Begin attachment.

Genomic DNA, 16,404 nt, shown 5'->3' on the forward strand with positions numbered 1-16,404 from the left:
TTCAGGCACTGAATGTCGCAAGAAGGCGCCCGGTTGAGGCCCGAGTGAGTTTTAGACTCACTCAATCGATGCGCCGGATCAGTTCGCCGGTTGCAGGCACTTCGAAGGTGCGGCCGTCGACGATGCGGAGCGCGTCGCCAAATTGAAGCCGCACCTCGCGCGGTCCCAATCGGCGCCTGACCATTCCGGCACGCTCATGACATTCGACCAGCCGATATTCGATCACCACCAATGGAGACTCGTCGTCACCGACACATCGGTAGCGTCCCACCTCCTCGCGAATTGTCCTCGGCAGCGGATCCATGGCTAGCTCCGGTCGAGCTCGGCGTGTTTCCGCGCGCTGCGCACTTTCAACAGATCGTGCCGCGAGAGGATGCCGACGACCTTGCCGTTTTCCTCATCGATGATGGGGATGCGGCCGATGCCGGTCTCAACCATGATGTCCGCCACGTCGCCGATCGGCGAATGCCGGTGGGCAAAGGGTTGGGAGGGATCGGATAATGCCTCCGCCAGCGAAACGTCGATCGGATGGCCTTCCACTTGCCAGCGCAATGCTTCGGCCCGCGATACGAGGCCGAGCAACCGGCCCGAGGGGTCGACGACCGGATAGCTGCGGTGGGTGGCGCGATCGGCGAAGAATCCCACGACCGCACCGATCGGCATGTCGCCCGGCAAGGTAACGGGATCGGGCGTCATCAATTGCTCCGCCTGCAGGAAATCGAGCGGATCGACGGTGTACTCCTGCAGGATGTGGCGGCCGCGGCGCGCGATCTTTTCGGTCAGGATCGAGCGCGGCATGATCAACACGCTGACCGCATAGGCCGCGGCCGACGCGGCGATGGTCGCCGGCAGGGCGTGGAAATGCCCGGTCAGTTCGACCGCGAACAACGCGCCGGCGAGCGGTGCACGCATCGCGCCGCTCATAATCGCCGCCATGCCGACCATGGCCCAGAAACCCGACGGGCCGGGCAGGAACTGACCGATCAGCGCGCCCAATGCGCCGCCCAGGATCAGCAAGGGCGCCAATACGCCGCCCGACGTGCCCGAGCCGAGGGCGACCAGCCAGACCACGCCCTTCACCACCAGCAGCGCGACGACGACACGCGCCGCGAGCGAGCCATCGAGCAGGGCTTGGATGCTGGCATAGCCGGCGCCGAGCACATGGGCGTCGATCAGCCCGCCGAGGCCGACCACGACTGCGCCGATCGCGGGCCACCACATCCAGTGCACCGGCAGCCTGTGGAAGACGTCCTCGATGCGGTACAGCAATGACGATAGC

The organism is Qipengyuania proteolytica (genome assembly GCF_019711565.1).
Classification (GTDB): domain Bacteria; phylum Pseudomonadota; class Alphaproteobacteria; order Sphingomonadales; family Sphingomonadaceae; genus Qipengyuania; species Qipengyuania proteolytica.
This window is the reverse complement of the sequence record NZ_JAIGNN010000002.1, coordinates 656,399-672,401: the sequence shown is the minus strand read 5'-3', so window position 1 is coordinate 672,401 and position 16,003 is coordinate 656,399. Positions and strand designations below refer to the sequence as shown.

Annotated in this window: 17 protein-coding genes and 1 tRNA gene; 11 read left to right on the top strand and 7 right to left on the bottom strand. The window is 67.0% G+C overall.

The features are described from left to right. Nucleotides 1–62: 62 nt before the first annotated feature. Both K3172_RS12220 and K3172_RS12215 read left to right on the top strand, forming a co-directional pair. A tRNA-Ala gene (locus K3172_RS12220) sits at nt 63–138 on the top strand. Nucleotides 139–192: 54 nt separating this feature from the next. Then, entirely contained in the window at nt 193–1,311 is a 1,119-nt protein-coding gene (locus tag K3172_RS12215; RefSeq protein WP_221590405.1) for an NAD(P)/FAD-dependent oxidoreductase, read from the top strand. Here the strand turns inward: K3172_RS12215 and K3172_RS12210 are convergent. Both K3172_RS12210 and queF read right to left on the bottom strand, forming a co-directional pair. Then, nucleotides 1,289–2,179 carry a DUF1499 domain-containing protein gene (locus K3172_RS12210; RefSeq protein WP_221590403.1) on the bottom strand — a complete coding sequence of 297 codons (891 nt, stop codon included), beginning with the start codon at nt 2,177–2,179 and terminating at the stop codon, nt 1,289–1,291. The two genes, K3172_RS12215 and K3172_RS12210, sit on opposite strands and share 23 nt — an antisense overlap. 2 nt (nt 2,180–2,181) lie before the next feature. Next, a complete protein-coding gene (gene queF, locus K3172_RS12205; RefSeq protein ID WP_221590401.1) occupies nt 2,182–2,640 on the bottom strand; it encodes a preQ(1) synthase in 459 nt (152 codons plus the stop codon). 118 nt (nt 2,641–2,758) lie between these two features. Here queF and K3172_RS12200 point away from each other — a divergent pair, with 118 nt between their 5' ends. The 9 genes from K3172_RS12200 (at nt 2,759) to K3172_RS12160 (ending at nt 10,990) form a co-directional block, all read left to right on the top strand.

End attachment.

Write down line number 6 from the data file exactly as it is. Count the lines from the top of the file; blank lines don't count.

Annotated in this window: 17 protein-coding genes and 1 tRNA gene; 11 read left to right on the top strand and 7 right to left on the bottom strand. The window is 67.0% G+C overall.